Sporting goods outfitter and retailer Cabela's (NYSE: CAB) will report first-quarter financial results today after the market's close. Should we hail the cab again and take another ride with Cabela's?

What analysts say:

  • Buy, sell, or waffle? Of the 11 analysts covering the Motley Fool Hidden Gems recommendation, nine rate it a hold and the other two are split on whether to buy or sell.
  • Revenues. Sales are expected to grow at a healthy 16% clip, rising to $534.6 million, but that will be on a store base that's 37% greater than last year.
  • Earnings. The more difficult retail environment will show up instead in the profit estimates, which call for earnings to drop 55% to just $0.05 per share.

What management says:
Cabela's is known for its carnival-like stores, with mini-mountains and stuffed animal museums. Those big footprint stores -- as big as 247,000 square feet, but generally in the 150,000-square-foot range -- have become expensive showcases these days. Plans are for most new stores to be smaller in size, about 80,000 to 125,000 square feet. With a smaller base, expect to see lower sales growth going forward too.

Yet Cabela's isn't alone in the lower-growth forecast. Both Dick's Sporting Goods (NYSE: DKS) and Big 5 Sporting Goods (Nasdaq: BGFV) are expected to post lower-than-usual results. Dick's has been using the power of acquisitions to beat expectations lately.

What management does:
The changed economy has brought Cabela's store expansion to a halt. They opened eight new stores in the fourth quarter of 2007, but the specialty retailer plans to open only two stores for all of 2008. Yet while the broadening footprint will be smaller and slower, Cabela's should realize a few benefits from this. Both pre-opening expenses and capital expenditures will be significantly below last year's results.

On the other hand, inventory was up 25.5% in the fourth quarter: Did the sporting goods retailer have to offer discounts to get those items down to a more manageable level? Or did the "micro-seasons" management alluded to -- hunting for elk, for example -- help to thin the ranks?

























Data courtesy of Capital IQ, a division of Standard & Poor's, and reflects trailing-12-month performance for the quarters ended in the named months.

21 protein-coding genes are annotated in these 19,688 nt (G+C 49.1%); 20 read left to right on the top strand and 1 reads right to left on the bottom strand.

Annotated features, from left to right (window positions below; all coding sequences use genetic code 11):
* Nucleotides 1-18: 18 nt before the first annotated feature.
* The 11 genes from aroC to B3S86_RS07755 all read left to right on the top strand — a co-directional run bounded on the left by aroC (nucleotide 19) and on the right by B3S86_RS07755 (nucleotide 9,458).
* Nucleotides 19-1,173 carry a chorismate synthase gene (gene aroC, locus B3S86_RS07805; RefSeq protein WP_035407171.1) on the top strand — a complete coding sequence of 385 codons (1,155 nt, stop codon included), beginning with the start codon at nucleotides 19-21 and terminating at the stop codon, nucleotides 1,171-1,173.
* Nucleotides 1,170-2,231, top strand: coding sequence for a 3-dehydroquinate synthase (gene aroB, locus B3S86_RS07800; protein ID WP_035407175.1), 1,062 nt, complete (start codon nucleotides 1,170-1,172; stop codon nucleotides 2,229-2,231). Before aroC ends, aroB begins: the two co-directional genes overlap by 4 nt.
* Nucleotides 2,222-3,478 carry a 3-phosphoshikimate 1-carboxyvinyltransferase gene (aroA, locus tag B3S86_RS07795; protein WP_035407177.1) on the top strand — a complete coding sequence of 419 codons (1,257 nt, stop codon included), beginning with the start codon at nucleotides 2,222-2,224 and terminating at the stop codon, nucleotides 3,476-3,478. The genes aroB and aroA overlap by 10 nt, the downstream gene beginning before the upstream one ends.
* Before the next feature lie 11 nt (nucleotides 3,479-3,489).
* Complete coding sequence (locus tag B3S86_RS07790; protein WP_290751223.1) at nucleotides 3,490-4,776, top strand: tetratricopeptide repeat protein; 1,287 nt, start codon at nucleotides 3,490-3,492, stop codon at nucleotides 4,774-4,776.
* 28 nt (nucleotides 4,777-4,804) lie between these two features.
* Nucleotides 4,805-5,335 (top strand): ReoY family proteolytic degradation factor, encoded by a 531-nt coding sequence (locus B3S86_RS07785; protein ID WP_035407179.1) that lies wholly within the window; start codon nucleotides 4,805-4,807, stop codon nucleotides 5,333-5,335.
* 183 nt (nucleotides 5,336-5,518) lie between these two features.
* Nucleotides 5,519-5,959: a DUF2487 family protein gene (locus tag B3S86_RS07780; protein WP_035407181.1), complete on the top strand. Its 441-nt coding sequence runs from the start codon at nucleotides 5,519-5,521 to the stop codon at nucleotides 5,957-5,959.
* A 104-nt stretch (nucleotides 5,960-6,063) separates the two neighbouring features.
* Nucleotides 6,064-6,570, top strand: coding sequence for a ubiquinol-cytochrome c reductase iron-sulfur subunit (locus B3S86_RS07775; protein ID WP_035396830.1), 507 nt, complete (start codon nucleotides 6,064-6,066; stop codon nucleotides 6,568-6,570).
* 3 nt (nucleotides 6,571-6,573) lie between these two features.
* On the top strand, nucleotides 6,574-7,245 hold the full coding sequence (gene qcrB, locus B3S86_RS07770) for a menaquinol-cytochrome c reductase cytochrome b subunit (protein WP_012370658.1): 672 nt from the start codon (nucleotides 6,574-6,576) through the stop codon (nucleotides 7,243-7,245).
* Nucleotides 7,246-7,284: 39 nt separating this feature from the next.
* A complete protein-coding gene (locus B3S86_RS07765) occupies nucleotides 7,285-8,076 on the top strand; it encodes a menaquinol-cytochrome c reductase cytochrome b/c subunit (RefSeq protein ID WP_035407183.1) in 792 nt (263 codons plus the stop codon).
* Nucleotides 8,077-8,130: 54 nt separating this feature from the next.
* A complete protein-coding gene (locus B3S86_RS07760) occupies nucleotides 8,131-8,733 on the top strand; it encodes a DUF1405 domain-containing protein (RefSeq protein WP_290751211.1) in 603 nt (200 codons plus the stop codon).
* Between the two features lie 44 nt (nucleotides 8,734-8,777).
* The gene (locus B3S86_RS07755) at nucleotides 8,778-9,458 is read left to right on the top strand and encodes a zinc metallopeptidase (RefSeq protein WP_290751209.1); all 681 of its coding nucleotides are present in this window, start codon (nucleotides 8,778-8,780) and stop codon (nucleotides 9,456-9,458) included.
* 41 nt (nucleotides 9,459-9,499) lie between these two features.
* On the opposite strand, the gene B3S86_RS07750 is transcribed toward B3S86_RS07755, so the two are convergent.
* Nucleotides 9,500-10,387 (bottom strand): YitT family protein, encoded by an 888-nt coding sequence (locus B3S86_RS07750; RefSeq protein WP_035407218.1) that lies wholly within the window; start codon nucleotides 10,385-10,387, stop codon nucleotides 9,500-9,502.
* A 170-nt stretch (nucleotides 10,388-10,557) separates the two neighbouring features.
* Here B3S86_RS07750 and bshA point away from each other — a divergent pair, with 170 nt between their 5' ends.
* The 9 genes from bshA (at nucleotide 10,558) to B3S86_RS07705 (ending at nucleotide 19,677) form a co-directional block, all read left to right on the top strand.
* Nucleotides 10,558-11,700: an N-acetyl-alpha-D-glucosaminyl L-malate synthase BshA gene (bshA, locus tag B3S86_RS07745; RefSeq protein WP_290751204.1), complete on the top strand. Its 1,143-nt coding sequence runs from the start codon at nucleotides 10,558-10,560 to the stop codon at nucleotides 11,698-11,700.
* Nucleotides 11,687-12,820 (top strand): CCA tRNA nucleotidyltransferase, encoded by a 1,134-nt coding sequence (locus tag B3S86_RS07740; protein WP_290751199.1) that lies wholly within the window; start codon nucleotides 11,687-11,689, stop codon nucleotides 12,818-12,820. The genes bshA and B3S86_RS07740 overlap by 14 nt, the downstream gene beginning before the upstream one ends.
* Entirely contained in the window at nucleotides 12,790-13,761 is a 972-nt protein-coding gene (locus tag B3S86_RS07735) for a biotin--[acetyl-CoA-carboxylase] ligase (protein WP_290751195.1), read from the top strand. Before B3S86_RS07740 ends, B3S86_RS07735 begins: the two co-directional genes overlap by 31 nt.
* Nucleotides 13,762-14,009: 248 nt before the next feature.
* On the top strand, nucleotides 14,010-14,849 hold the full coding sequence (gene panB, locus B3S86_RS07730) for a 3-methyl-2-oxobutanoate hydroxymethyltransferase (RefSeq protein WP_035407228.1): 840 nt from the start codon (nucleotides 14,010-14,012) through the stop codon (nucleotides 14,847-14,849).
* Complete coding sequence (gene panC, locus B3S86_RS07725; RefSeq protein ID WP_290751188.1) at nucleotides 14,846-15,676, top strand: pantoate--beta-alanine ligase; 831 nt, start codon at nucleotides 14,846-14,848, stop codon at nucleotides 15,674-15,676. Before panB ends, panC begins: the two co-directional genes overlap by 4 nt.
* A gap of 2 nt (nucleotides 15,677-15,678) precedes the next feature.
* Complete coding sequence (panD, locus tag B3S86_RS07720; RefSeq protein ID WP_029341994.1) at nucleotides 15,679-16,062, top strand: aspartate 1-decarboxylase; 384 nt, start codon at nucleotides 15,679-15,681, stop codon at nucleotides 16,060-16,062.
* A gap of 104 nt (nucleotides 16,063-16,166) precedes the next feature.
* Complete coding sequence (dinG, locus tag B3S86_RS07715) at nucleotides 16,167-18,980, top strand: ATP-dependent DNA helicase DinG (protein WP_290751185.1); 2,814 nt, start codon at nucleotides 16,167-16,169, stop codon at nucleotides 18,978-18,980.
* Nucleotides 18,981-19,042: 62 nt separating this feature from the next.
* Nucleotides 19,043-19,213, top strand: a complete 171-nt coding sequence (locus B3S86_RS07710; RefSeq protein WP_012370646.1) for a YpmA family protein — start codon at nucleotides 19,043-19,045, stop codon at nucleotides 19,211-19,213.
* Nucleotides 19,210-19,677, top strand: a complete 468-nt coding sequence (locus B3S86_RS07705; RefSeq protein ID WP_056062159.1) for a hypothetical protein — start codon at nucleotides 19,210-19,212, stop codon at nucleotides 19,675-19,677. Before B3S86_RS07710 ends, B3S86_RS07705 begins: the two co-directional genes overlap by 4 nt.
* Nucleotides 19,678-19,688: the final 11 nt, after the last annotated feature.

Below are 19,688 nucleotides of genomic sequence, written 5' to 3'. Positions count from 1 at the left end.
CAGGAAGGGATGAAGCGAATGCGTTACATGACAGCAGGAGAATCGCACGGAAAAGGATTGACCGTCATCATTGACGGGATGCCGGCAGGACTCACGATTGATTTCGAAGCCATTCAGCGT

One Fool says:
Cabela's is simply another victim of the weak retail environment. As the Fed has cut interest rates and continued its easy money policies, food and fuel prices have maintained their upward trajectory. That has led consumers to cut back on their discretionary spending leading to Cabela's, Dick's, and other retailers waiting for better times. That's left big box discounters like Wal-Mart (NYSE: WMT) benefiting as consumers try to get the biggest bang for the buck.

Cabela's has tried to counter that by locating its stores in more urban areas to cut the distance a customer has to drive to get to a store. Instead it's found that in doing so it has opened itself to the travails of what every urban commuter is familiar with: traffic. In the current economic situation, an investor would be better off sticking with mass transit instead of hitching a ride with Cabela's.

Related Foolishness:

Cabela's is a recommendation of Motley Fool Hidden Gems. You can hitch a ride with the service that's beating the market by 30 percentage points by hailing a 30-day, risk-free trial subscription.

Fool contributor Rich Duprey owns shares of Wal-Mart but does not have a financial position in any other stocks mentioned. You can see his holdings here. The Motley Fool has a disclosure policy. Wal-Mart is an Inside Value selection.